Ty Anderson

Outlook Junk Mail Filter

Few things in life are as enjoyable as good a aphorism. While thinking through today’s topic, I was browsing the Interweb and stumbled across this great list of aphorisms from the wise sage known as Eeyore. The title of the article employs the word “witticism” instead of aphorism. I like this. I like words (preferably written). Thus, I have a few aphorisms of my own (borrowed or otherwise):

  • Haters gonna hate
  • Spammers gonna Spam
  • Writers gonna write

I can’t do much about this first one but I can tackle the next two in one fell swoop. Today, I will explain the Outlook Junk Mail Filter and provide some helpful hints to tweak its performance.

What is the Outlook Junk Filter?

Managing spam

This is a great question because, most likely you are not receiving large amounts of spam on a daily basis. This is thanks to the fact that most organizations install their spam filters or utilize online services to handle it. And if you are using a free email provider like Outlook.com or a paid service like Office 365, these services actively combat spam before it hits your inbox. They can’t filter all of it however.

This fact is why Outlook has a junk filter. Eventually, junk mail will hit your inbox and you will want to do something about. The Outlook Junk Mail Filter (“JMF”) is an out-of-the-box tool that:

  • resides on the Home > Delete area of the ribbon
  • attempts to protect you from spam/junk mail
  • allows you to customize its behavior

Notice I said the junk filter “attempts” to protect. I think it does a good job but it isn’t perfect. It needs you to teach it your preferences.

Preventing junk mail

By default, the Outlook junk mail filter is active but it is fairly passive because it employs the No Automatic Filtering option. I believe Microsoft uses this initial setting because they want to put you in control. So, initially you can be bombarded with junk mail and adjust your settings to suit your needs. This is better than using a stricter filter from the get-go, never informing the user of the numerous cat-related emails forwarded from their mother (at least in my opinion).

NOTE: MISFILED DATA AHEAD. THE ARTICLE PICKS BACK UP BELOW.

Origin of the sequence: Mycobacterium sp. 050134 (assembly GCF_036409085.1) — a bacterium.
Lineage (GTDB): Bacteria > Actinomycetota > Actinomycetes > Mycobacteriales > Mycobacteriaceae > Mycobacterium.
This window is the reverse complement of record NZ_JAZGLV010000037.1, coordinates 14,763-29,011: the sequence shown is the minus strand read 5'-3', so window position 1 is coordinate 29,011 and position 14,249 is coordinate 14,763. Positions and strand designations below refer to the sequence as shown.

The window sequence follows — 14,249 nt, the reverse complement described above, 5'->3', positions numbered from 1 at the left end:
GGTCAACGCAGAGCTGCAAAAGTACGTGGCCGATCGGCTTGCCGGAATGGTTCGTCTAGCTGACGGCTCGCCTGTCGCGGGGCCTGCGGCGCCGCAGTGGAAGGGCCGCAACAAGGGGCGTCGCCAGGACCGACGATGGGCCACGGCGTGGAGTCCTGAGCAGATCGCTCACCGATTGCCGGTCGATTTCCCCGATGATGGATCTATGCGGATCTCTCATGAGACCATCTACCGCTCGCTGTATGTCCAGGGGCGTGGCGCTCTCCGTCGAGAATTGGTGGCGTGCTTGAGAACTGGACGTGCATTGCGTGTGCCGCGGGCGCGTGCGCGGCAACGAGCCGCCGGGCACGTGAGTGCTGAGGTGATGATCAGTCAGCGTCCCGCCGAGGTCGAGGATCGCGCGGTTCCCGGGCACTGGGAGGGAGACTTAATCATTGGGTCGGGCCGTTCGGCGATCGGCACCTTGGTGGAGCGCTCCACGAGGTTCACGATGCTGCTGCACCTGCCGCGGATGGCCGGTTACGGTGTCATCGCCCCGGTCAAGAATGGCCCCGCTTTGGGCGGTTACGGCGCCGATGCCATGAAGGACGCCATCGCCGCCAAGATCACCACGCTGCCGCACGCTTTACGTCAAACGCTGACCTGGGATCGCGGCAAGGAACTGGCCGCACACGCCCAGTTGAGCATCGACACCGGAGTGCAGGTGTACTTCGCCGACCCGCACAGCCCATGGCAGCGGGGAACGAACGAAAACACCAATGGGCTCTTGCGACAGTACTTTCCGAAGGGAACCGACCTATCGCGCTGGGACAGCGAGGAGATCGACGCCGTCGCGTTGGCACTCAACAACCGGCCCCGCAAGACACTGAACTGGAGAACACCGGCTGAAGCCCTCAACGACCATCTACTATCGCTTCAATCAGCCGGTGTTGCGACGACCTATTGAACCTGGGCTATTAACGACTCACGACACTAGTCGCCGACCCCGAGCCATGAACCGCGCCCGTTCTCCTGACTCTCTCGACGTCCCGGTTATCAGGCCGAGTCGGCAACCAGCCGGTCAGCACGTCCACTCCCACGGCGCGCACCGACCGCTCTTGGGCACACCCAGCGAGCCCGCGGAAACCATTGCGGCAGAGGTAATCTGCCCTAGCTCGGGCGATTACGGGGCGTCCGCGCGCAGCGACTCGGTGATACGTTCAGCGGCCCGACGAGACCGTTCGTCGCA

Here is brief explanation of each junk mail filter option:

  • No Automatic Filtering: Very permissive. You will see all items the JMF considers to be spam. That is, unless that sender is already in your blocked senders list.
  • Low: Only “obvious” junk mail will be filtered. The rules for obvious are based upon the:
    • Time sent (or date stamp)
    • Content of message
  • High: With this sitting, the JMF takes serious control and moves almost all junk mail to the junk folder. No filter is fool proof thus, Microsoft is unwilling to say it will catch all junk mail.
  • Safe: This option enables white filtering. Only the emails listed in your safe list will safely make it to your inbox. All others will be rejected by the Junk Mail Filter and placed in the junk mail folder. This might be a good option for your kids’ email accounts. I don’t think it useful in a business context. But what do I know?

No matter which option you choose, you can skip the junk mail folder and send all junk mail to the deleted folder. You accomplish this streamlined strategy by enabling the Permanently delete suspected junk e-mail instead of moving it to the Junk E-mail folder. Wow. That’s a wordy yet accurate description.

If you choose the Low, High, or Safe option, two additional options become active:

  • Disable links and other functionality in phishing messages (recommended)
  • Warn me about suspicious domain names in e-mail addresses (recommended)

If you opt for any of these three options, it is worth enabling these options as well.

What are the minimum requirements?

The Junk Mail Filter was born with the release of Outlook 2003. It has been included with each subsequent Outlook release. Thus, JMF lives in Outlook 2003-1013. But, the Junk Mail Filter does not support every email account type. You need any of the following email types:

  • Exchange accounts in Cached Exchange Mode
  • Exchange account that delivers to an Outlook Data File (.pst)
  • POP3 account
  • IMAP account
  • Outlook Connector for Outlook.com (formerly Hotmail)
  • Microsoft Outlook Connector for IBM Lotus Domino

Best practices for junk mail management

Best practices are not necessarily an accurate label. Typically, a best practices list is an experienced person’s description of strategies they find effective.
With this statement in mind, I present my list of Junk Mail Filter best practices.

Best practices for junk mail management

  • Turn the damn thing on!